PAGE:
“For a few decades in the early seventeenth century, the Druze warlord Fakhr ad-Din (1572 – 1635) ruled a sizable portion of today’s Lebanon and Syria, forging his own trade agreements with the West under the nose of the Ottoman Empire. In 1613, threatened by the sultan, he used his agreements with the Grand Duke of Tuscany as a pretext to set sail for Livorno, where he began an exile that eventually lasted five years, split between the courts of the Medici in Florence and of the Spanish viceroy in Naples. In 1618 he returned home, with unprecedented knowledge of Western ways, as one of the more remarkable figures to bridge the gap between Islamic East and Christian West. Praising Italy as a model of efficiency, he then challenged the sultan’s self-image as a beneficent ruler. A remarkable story, well told, but the moral is disheartening. For his independence of mind, Fakhr ad-Din was assassinated in 1635.” – Common Knowledge

“Renaissance Emir reads like a gripping, enjoyable and vivid novel. A must for anyone who looks at the history of Lebanon in order to understand the present.” – Hanan al-Shaykh, author of The Story of Zahra and The Locust and the Bird 

“Fakhr ad-Din Ma’n, one of the most flamboyant figures of the seventeenth century, bestrode two worlds. Ted Gorton’s vivid and well-researched account of Fakhr ad-Din’s ultimately tragic career guides us into the labyrinths of politics in both the Ottoman Empire and Medici Tuscany.” – Robert Irwin, author of The Penguin Anthology of Classical Arabic Literature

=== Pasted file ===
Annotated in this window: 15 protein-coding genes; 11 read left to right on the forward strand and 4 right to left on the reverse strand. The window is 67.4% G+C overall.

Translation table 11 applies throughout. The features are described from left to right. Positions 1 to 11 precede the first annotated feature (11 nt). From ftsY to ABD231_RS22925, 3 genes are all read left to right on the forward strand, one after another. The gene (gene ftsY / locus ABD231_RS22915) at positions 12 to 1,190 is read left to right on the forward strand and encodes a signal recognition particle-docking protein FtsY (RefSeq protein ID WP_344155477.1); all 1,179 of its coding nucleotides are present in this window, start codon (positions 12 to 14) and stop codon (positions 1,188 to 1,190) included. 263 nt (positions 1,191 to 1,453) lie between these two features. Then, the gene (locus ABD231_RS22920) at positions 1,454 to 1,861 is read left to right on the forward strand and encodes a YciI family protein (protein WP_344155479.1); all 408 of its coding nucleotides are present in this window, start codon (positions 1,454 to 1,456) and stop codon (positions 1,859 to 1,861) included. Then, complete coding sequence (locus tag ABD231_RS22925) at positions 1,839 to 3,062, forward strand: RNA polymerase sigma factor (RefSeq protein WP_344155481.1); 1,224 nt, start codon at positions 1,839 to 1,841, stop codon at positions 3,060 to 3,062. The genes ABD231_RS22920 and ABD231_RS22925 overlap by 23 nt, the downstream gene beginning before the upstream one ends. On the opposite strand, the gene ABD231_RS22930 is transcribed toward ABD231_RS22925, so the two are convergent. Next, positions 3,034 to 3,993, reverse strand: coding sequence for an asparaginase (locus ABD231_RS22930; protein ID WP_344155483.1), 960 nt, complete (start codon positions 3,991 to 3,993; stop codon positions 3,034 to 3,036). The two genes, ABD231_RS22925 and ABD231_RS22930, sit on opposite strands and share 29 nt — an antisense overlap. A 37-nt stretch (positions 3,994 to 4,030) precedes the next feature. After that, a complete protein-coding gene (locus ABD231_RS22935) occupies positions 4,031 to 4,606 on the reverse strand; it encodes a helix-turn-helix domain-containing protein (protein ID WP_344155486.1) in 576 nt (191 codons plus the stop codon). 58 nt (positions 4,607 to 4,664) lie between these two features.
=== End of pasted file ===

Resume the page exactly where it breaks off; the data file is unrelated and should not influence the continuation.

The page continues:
“A fascinating story, bolder than any historical fiction, rescued from the hidden pages of Levantine history. Gorton takes us to the secret world of the mysterious Druze and the epic, ultimately tragic tale of their extraordinary prince who dared to defy the mighty Ottoman Empire.” – Barnaby Rogerson, author of The Last Crusaders

“Fakhr ad-Din’s story is unique” an interesting character condemned to live in interesting times, a period Renaissance Emir does an excellent job of evoking” Now, thanks to original research by T. G. Gorton, and his extensive use of contemporary Arabic and European sources, Fakhr ad-Din’s story can be more fully appreciated… Renaissance Emir is an original and informative book which will go a long way to redressing its subject’s undeserved obscurity.” – Times Literary Supplement

“T.J. Gorton’s main aim is to tell an extraordinary story, and he does so with great enthusiasm and sympathy… lively and readable book”” – Literary Review

Additional information

Author

Gorton, T.J.

Edition

1

Inprint

Olive Branch Press

Pages

256

Type

PB

Illustrations

b&w photos

Release date

06/02/14

Author Home

UK

Awards

HIS037020

Subtitle

A Druze Warlord at the Court of the Medici

Format

6" x 9"

Reviews